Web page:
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My question is quite simple. What is the best way to bring CRUD into a use-case diagram? It should be DRY. I know, UML is sometimes discretionary, but what do you think about it?

Some ideas:

1 use-case diagram

usecase1

  • Not really DRY, if there are a few CRUD objects.

2 use-case diagram

usecase2

  • Not really DRY, if there are a few CRUD objects.

3 use-case diagram

usecase3

  • I prefer this.

Update

4 use-case diagram (@Uffe)

enter image description here

  • Note maybe needless, when it is described in the documentation?

5 use-case diagram (@home @Uffe)

enter image description here

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up vote 9 down vote accepted

Out of these, I would say #3 is actually the worst, because "CRUD" on its own is not a use case at all; you always CRUD something. Don't confuse use case <<extend>> with class inheritance.

Option #2 is not very good either, because running through a "manage user" use case does not mean you perform all four CRUD actions.

If you really want to be this explicit in your use cases, #1 has my money. But if it were me, I would just put a single "Manage Users" use case in there.

Since user (or something else) management is a well-understood concept, a "Manage Users" use case is actually pretty self-explanatory and doesn't need detailing into several use cases unless there are specific reasons to do so (for instance, if the system you're analyzing the requirements for is an authentication mechanism). If that is the case, use #1.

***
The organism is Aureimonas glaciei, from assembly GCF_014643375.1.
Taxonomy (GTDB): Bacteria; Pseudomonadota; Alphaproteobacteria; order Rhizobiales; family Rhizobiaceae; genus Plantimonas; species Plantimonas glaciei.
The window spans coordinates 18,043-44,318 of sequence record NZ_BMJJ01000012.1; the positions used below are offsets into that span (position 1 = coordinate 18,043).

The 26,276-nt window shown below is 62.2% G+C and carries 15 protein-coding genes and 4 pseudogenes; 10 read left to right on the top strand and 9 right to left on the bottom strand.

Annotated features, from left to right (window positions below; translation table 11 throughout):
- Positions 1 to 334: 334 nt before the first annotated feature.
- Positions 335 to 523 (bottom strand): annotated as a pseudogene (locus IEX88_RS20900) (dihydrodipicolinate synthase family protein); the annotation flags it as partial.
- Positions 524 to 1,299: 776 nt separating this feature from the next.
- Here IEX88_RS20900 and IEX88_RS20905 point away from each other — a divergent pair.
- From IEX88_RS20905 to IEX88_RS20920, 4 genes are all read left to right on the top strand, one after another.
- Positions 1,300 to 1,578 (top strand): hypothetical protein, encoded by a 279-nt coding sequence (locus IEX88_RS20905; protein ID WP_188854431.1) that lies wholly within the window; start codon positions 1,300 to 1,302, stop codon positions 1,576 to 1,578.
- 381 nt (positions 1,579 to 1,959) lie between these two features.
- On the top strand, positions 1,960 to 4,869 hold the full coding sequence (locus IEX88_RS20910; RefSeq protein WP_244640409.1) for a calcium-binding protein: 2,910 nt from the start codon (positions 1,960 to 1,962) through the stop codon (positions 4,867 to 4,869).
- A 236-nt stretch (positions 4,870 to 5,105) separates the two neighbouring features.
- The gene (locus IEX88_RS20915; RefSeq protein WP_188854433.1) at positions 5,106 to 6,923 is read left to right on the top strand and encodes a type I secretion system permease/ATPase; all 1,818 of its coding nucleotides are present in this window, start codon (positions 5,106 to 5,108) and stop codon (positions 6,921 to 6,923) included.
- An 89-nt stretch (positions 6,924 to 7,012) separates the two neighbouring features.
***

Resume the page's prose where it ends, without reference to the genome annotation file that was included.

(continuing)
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Thank you for your answer! I've added two new choices which are based on your answer. What do you think about it? Is that in your thought? – Robin Oct 15 '11 at 19:31
1  
To add injury to insult ;-) #3 is drawn the wrong way around. – Thomas Kilian Apr 22 '15 at 12:16

I´d vote for three as long as there is an implicit or explicit understanding in the company of what exactly you mean by CRUD (i.e. everybody should agree that it simply means basic forms to enter all the data, if a class needs a more complex input process then it should be modeled as a separate use case).

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Thank you for your answer. – Robin Oct 15 '11 at 19:43

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